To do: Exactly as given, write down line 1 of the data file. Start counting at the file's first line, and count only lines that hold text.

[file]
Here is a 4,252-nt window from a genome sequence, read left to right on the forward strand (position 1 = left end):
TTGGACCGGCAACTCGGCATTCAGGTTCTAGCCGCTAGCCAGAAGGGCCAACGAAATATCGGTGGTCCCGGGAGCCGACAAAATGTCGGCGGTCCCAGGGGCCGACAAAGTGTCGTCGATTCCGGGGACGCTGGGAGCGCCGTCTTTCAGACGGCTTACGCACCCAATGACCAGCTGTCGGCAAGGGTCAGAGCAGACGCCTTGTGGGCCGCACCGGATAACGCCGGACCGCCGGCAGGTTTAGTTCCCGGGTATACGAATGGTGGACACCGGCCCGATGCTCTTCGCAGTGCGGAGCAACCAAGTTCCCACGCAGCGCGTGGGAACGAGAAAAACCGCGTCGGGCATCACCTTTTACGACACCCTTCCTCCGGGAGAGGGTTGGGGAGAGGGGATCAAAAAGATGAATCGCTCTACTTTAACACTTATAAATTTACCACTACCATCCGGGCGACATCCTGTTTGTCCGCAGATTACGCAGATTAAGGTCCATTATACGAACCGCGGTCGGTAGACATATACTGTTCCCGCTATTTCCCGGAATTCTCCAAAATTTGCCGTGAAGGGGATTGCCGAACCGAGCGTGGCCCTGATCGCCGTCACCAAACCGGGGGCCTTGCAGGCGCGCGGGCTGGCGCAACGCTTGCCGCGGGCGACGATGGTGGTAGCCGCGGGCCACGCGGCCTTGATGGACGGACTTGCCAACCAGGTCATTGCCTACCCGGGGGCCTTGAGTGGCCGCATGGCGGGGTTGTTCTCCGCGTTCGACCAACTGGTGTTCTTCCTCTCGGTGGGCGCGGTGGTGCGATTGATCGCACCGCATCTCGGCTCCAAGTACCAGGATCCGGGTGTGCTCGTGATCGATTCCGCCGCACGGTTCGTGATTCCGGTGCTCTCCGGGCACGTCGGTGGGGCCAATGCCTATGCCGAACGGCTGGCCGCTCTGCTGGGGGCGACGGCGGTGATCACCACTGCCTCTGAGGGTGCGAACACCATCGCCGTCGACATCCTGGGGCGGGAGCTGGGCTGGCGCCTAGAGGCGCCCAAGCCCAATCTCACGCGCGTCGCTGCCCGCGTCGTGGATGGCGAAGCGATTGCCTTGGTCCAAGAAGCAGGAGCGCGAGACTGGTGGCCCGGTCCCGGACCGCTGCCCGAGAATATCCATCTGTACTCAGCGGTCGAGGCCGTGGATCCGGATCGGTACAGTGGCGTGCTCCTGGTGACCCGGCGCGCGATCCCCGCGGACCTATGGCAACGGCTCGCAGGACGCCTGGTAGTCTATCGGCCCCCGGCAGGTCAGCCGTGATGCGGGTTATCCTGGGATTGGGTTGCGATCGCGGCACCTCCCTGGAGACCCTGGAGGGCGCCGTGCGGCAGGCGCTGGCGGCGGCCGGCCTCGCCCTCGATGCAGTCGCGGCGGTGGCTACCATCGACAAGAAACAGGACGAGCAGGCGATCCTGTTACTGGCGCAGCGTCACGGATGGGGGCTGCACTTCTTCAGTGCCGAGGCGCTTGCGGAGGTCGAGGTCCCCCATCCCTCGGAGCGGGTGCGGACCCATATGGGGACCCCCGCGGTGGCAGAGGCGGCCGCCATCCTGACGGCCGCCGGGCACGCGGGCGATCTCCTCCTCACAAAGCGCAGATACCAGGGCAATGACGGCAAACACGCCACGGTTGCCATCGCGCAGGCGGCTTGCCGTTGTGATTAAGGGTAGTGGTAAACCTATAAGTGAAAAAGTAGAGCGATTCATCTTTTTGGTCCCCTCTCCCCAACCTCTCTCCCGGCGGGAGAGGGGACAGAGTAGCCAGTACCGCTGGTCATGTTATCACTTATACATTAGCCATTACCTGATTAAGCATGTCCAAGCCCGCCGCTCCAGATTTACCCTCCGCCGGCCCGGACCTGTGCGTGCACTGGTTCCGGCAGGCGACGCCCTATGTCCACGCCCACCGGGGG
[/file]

Here is a 4,252-nt window from a genome sequence, read left to right on the forward strand (position 1 = left end):